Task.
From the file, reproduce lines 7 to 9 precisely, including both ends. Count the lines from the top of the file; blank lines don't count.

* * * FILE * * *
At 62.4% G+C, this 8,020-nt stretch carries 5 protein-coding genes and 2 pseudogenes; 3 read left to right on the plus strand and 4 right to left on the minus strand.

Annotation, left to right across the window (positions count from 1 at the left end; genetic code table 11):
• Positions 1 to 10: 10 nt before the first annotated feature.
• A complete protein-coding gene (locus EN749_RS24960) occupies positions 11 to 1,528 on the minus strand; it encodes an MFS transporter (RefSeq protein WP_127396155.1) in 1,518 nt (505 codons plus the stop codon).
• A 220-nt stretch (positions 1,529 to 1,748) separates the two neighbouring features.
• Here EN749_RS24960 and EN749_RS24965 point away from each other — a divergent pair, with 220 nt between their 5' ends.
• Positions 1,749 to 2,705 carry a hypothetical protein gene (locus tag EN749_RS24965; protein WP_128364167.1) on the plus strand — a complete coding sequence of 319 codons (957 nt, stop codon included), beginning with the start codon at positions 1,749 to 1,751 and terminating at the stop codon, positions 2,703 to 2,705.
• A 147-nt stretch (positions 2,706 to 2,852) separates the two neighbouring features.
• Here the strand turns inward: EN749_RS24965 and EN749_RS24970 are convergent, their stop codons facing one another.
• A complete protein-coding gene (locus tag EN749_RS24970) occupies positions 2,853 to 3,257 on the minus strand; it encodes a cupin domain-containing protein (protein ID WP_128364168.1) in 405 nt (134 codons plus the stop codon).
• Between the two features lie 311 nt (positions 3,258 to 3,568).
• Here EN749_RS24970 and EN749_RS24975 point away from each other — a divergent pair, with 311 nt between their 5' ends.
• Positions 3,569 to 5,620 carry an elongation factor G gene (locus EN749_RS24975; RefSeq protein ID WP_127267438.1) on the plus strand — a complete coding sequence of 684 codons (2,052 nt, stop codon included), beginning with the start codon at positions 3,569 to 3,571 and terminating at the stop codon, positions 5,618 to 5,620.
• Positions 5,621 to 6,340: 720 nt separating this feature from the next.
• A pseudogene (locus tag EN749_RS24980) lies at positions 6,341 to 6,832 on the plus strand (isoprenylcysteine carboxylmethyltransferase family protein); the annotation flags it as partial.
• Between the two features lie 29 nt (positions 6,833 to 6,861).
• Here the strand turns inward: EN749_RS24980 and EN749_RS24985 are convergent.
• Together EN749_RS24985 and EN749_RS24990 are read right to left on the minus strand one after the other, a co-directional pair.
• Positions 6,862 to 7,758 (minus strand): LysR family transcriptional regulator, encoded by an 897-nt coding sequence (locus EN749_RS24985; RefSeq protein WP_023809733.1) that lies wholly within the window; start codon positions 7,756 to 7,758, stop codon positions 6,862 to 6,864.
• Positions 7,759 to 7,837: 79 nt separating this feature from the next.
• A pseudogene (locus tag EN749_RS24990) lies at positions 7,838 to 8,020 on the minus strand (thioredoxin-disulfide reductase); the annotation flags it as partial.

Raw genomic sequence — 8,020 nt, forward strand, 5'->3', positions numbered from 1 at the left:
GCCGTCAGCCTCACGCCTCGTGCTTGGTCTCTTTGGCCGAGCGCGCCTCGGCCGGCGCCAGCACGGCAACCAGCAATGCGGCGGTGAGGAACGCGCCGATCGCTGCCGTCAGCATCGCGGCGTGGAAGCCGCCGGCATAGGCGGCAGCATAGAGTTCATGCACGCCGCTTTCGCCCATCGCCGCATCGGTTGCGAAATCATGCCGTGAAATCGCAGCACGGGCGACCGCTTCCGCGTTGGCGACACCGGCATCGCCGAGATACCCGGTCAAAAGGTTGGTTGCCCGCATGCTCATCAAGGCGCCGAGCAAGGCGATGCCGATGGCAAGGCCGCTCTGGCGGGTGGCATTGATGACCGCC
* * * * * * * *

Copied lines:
• Positions 1,749 to 2,705 carry a hypothetical protein gene (locus tag EN749_RS24965; protein WP_128364167.1) on the plus strand — a complete coding sequence of 319 codons (957 nt, stop codon included), beginning with the start codon at positions 1,749 to 1,751 and terminating at the stop codon, positions 2,703 to 2,705.
• A 147-nt stretch (positions 2,706 to 2,852) separates the two neighbouring features.
• Here the strand turns inward: EN749_RS24965 and EN749_RS24970 are convergent, their stop codons facing one another.